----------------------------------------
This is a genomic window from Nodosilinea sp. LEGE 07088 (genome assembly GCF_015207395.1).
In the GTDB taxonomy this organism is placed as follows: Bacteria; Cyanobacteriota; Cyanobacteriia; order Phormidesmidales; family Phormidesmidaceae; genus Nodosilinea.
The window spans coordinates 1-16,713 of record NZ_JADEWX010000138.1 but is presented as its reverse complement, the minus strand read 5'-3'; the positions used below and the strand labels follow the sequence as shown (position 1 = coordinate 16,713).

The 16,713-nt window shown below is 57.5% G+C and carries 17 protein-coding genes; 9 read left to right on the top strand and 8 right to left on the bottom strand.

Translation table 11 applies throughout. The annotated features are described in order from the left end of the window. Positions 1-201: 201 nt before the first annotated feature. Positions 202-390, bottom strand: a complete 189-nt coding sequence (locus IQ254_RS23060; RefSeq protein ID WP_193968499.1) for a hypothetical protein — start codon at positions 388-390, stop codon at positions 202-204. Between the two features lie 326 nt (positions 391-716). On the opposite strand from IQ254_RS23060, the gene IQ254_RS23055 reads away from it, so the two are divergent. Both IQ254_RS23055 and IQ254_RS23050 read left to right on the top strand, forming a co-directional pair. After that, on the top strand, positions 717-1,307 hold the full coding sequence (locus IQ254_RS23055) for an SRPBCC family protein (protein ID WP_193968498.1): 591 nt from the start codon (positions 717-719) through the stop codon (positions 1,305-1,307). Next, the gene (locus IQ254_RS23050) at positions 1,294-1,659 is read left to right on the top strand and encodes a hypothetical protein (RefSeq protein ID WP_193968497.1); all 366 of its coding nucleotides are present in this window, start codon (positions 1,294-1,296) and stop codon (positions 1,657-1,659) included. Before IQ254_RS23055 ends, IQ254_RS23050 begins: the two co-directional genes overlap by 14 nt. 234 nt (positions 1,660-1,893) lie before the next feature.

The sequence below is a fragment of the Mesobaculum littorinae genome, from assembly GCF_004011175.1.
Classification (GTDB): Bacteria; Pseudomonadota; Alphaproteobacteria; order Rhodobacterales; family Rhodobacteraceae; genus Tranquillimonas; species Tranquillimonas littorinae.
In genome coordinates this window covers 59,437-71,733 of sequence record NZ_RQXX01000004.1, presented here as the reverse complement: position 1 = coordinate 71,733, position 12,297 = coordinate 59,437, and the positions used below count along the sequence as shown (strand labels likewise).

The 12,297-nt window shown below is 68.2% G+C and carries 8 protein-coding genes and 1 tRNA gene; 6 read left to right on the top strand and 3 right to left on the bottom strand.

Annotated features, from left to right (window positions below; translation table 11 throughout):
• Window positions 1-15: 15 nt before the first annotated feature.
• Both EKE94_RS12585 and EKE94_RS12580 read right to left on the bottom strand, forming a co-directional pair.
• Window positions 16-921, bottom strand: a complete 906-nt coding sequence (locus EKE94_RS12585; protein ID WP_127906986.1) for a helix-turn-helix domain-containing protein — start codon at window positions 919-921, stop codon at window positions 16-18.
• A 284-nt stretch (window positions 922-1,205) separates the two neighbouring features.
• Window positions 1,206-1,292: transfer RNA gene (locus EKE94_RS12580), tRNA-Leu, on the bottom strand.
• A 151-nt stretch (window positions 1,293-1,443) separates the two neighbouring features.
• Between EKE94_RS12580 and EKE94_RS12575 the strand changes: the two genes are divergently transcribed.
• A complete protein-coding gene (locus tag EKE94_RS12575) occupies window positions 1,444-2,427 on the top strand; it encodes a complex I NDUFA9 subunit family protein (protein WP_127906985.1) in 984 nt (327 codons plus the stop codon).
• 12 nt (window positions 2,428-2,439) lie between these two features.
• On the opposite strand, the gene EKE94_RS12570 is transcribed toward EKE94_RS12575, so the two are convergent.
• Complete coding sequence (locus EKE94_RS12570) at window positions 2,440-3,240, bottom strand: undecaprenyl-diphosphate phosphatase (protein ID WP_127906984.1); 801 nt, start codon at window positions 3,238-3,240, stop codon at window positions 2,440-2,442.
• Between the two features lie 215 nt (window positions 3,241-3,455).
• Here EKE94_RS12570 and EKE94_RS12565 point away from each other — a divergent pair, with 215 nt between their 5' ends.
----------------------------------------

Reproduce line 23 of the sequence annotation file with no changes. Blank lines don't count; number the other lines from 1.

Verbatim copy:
• Here EKE94_RS12570 and EKE94_RS12565 point away from each other — a divergent pair, with 215 nt between their 5' ends.